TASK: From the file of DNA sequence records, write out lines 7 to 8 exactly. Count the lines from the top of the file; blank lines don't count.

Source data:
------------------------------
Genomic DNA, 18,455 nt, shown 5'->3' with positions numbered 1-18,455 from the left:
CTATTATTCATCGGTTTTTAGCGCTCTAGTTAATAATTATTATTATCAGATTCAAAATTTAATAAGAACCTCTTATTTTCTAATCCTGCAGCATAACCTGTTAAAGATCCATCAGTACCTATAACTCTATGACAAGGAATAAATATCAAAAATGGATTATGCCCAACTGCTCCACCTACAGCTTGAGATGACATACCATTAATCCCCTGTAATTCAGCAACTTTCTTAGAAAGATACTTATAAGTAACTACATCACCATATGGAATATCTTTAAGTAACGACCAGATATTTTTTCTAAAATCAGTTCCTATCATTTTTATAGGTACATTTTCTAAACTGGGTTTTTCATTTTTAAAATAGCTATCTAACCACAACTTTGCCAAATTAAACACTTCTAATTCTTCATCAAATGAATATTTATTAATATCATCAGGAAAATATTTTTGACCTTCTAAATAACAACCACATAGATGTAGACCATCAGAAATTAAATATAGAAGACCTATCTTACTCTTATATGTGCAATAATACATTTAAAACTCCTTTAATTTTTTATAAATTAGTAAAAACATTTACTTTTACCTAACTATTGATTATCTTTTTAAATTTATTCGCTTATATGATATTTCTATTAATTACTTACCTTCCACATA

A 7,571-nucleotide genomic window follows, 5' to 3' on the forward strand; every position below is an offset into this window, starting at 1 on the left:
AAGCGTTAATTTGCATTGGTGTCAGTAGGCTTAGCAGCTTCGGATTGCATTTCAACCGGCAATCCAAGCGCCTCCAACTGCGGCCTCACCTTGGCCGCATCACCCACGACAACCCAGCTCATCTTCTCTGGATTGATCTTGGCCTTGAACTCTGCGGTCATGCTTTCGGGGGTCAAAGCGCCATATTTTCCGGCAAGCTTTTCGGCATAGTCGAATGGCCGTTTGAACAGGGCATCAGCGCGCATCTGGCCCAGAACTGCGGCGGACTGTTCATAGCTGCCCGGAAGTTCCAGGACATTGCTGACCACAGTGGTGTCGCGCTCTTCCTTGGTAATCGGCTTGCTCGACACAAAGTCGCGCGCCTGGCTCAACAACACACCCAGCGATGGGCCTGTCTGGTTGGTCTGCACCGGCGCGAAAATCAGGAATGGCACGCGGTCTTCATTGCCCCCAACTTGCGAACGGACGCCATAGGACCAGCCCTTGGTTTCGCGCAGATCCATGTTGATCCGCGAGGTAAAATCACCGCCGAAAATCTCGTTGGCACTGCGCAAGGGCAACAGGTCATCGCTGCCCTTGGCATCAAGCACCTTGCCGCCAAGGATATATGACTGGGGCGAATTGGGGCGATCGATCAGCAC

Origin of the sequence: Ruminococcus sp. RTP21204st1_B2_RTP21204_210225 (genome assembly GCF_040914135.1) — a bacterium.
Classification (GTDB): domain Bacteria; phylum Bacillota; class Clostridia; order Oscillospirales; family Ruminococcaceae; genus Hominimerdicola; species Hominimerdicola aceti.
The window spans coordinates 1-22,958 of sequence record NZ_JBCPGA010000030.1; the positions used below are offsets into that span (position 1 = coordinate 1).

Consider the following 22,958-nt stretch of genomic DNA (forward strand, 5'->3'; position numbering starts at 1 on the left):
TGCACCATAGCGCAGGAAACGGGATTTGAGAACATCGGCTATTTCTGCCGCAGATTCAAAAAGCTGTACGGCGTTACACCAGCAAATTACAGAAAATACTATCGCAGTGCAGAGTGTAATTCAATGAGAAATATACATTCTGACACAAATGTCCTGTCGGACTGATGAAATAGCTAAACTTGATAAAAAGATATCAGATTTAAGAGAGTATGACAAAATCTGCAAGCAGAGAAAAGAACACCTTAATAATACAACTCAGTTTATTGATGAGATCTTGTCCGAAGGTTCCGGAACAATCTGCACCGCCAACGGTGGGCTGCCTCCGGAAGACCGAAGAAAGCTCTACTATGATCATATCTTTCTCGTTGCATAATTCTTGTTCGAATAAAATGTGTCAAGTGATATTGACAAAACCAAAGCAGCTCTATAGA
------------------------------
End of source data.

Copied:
The window spans coordinates 1-22,958 of sequence record NZ_JBCPGA010000030.1; the positions used below are offsets into that span (position 1 = coordinate 1).

Consider the following 22,958-nt stretch of genomic DNA (forward strand, 5'->3'; position numbering starts at 1 on the left):